Dateline: Cleveland, Ohio
February 27, 2012
"FalconCams", which are cameras mounted on the skyscraper and focused on the nestbox, are sponsored by the Cleveland Museum of Natural History. They allow us an up close and personal look into the nestbox.
In the following picture captured by the FalconCam, SW is in the nestbox.
If you are new to watching falcons, here is some background. By the 1970’s, the species peregrine falcon had nearly become extinct in North America because of the use of a pesticide called "DDT". In 1972 DDT was banned in North America and for many years, scientists and concerned people from all walks of life worked hard to save the species. In 1999 the peregrine falcon was removed from the List of Endangered Species, one of the great success stories in the field of wildlife conservation. The birds are still rare, and humans monitor and help them to make sure the species continues its recovery. This is Boomer in flight.
Thanks to Scott Wright for his photographs. They may be used in any non-commercial publication, electronic or print, but please give photo credit.
Peregrine falcons generally stay with the same mate every year. SW is an older female and she lost her longtime mate, Buckeye, several years ago. Last year, a young male named Boomer appeared at SW’s skyscraper home, and he and SW bonded and raised a family on the ledge. They have stayed together throughout the year and are displaying courtship activities right now.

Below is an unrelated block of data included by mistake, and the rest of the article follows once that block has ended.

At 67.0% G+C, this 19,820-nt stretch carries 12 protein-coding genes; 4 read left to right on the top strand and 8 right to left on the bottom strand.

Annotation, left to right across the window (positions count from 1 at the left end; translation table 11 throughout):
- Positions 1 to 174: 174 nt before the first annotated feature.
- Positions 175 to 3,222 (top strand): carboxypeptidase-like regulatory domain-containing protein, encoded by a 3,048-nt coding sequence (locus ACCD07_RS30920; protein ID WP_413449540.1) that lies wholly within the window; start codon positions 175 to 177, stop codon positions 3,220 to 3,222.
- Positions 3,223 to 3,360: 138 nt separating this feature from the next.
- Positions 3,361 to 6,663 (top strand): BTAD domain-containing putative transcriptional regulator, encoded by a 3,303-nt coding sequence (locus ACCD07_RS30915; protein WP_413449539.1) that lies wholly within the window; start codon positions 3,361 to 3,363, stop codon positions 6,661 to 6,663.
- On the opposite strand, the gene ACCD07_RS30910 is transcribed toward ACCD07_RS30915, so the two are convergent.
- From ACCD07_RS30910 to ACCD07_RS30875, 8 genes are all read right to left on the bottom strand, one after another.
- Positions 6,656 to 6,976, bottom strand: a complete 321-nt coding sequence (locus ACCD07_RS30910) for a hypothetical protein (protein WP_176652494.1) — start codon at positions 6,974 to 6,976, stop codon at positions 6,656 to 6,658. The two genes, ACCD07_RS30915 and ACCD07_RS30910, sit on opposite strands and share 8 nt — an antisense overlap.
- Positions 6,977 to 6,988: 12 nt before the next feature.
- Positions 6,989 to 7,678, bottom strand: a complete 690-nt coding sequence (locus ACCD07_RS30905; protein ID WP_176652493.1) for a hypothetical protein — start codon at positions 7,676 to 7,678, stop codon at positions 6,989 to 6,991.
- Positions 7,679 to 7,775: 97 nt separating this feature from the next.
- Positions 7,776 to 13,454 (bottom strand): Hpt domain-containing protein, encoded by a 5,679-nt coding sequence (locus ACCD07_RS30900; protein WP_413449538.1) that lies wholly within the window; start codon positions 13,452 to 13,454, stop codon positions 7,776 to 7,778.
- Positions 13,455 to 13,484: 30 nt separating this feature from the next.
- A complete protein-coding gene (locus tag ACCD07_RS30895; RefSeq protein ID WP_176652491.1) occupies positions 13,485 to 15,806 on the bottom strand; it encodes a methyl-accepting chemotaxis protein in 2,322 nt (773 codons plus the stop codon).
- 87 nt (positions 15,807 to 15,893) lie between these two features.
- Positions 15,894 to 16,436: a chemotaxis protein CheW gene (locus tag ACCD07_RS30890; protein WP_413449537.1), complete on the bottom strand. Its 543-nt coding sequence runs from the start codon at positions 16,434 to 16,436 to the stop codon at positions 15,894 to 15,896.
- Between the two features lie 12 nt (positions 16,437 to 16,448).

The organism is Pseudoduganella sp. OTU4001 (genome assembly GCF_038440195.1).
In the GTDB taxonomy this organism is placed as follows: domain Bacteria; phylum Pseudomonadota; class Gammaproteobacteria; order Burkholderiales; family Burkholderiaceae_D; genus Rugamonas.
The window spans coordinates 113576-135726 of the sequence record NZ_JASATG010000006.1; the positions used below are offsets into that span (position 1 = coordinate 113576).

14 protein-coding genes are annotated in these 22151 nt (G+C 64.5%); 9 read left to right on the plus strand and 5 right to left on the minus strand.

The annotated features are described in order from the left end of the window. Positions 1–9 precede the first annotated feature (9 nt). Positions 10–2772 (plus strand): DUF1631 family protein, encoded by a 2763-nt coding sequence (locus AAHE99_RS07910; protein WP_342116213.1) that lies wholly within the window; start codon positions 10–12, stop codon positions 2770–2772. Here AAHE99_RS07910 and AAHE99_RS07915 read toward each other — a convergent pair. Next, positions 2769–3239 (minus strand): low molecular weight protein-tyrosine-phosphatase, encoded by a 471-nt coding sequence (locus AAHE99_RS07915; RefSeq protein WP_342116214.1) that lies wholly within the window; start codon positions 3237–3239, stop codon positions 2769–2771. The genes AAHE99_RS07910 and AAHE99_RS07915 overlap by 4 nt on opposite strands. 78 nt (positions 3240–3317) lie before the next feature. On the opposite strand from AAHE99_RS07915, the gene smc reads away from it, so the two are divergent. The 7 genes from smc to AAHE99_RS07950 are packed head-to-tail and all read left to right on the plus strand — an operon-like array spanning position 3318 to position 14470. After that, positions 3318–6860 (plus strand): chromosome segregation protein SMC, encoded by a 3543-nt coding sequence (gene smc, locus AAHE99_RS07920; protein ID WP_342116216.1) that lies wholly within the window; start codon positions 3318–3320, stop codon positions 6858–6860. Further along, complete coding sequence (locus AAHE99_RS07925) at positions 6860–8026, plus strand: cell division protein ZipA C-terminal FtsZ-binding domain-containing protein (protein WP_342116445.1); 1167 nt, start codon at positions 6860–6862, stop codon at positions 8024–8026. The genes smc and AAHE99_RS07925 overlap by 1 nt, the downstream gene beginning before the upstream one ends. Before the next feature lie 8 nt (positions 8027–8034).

Here is Boomer, the father falcon, on the skyscraper ledge near the nestbox. He is young and strong.
Welcome to the 2012 "Falcon Flash", news bulletins about the peregrine falcon - fastest creature on earth! We will study and watch one peregrine falcon family during nesting season, approximately late February into June. There has been a nestbox on the 12th floor ledge of "Tower City" in Cleveland, Ohio since 1991.
SW is the resident mother falcon……
We have a penpal in Cleveland, Mr. Scott Wright, who has been a volunteer peregrine falcon nest monitor at this site for 20 years and who sends us news and pictures throughout nesting season. Mr. Wright took the following picture from inside the skyscraper window. The falcons are perched atop the "FalconCams".
You may think it's winter, but Boomer and SW are thinking spring, and soon they will begin the annual nesting life-cycle. Courtship, rivalry, survival, new life, parenting - falcons and humans have a lot in common. We hope you will enjoy studying this magnificent species that escaped extinction and now rules city skies.
Stay tuned for falcon news……..
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